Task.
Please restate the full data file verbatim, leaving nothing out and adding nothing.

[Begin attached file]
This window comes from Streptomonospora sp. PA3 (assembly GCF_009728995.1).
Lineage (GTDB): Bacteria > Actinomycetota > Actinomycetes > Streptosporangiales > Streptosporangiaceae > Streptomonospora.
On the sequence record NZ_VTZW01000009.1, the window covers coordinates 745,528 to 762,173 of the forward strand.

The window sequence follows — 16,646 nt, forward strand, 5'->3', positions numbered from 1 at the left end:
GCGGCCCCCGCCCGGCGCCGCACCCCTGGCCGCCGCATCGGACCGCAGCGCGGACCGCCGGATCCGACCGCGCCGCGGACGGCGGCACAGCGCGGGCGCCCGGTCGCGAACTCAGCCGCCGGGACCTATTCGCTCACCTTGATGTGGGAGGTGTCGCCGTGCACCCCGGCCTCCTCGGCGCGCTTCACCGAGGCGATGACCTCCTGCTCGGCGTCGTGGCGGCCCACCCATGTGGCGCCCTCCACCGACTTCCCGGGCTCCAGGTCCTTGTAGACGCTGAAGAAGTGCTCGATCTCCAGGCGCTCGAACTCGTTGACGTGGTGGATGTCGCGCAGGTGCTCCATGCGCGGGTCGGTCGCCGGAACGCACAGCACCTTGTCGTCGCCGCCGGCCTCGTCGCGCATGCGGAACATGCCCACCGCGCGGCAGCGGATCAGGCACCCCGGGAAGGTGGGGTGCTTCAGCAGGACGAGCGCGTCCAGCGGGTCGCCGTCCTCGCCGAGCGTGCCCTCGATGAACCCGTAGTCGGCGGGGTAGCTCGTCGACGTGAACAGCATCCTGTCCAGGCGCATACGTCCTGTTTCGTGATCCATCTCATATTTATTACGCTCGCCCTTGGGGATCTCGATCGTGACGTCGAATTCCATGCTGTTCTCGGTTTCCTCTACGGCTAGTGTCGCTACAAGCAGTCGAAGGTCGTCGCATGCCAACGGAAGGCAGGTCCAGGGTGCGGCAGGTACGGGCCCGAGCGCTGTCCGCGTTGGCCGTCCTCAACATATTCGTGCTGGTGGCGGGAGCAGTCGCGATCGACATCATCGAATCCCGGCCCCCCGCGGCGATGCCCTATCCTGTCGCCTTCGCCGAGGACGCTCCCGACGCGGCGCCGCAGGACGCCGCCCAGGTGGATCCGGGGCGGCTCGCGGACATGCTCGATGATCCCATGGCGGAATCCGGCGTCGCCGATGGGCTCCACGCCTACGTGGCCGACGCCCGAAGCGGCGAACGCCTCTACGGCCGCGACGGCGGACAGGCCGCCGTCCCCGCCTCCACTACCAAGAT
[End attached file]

This window comes from Streptomonospora sp. PA3 (assembly GCF_009728995.1).
Lineage (GTDB): Bacteria > Actinomycetota > Actinomycetes > Streptosporangiales > Streptosporangiaceae > Streptomonospora.
On the sequence record NZ_VTZW01000009.1, the window covers coordinates 745,528 to 762,173 of the forward strand.

The window sequence follows — 16,646 nt, forward strand, 5'->3', positions numbered from 1 at the left end:
GCGGCCCCCGCCCGGCGCCGCACCCCTGGCCGCCGCATCGGACCGCAGCGCGGACCGCCGGATCCGACCGCGCCGCGGACGGCGGCACAGCGCGGGCGCCCGGTCGCGAACTCAGCCGCCGGGACCTATTCGCTCACCTTGATGTGGGAGGTGTCGCCGTGCACCCCGGCCTCCTCGGCGCGCTTCACCGAGGCGATGACCTCCTGCTCGGCGTCGTGGCGGCCCACCCATGTGGCGCCCTCCACCGACTTCCCGGGCTCCAGGTCCTTGTAGACGCTGAAGAAGTGCTCGATCTCCAGGCGCTCGAACTCGTTGACGTGGTGGATGTCGCGCAGGTGCTCCATGCGCGGGTCGGTCGCCGGAACGCACAGCACCTTGTCGTCGCCGCCGGCCTCGTCGCGCATGCGGAACATGCCCACCGCGCGGCAGCGGATCAGGCACCCCGGGAAGGTGGGGTGCTTCAGCAGGACGAGCGCGTCCAGCGGGTCGCCGTCCTCGCCGAGCGTGCCCTCGATGAACCCGTAGTCGGCGGGGTAGCTCGTCGACGTGAACAGCATCCTGTCCAGGCGCATACGTCCTGTTTCGTGATCCATCTCATATTTATTACGCTCGCCCTTGGGGATCTCGATCGTGACGTCGAATTCCATGCTGTTCTCGGTTTCCTCTACGGCTAGTGTCGCTACAAGCAGTCGAAGGTCGTCGCATGCCAACGGAAGGCAGGTCCAGGGTGCGGCAGGTACGGGCCCGAGCGCTGTCCGCGTTGGCCGTCCTCAACATATTCGTGCTGGTGGCGGGAGCAGTCGCGATCGACATCATCGAATCCCGGCCCCCCGCGGCGATGCCCTATCCTGTCGCCTTCGCCGAGGACGCTCCCGACGCGGCGCCGCAGGACGCCGCCCAGGTGGATCCGGGGCGGCTCGCGGACATGCTCGATGATCCCATGGCGGAATCCGGCGTCGCCGATGGGCTCCACGCCTACGTGGCCGACGCCCGAAGCGGCGAACGCCTCTACGGCCGCGACGGCGGACAGGCCGCCGTCCCCGCCTCCACTACCAAGAT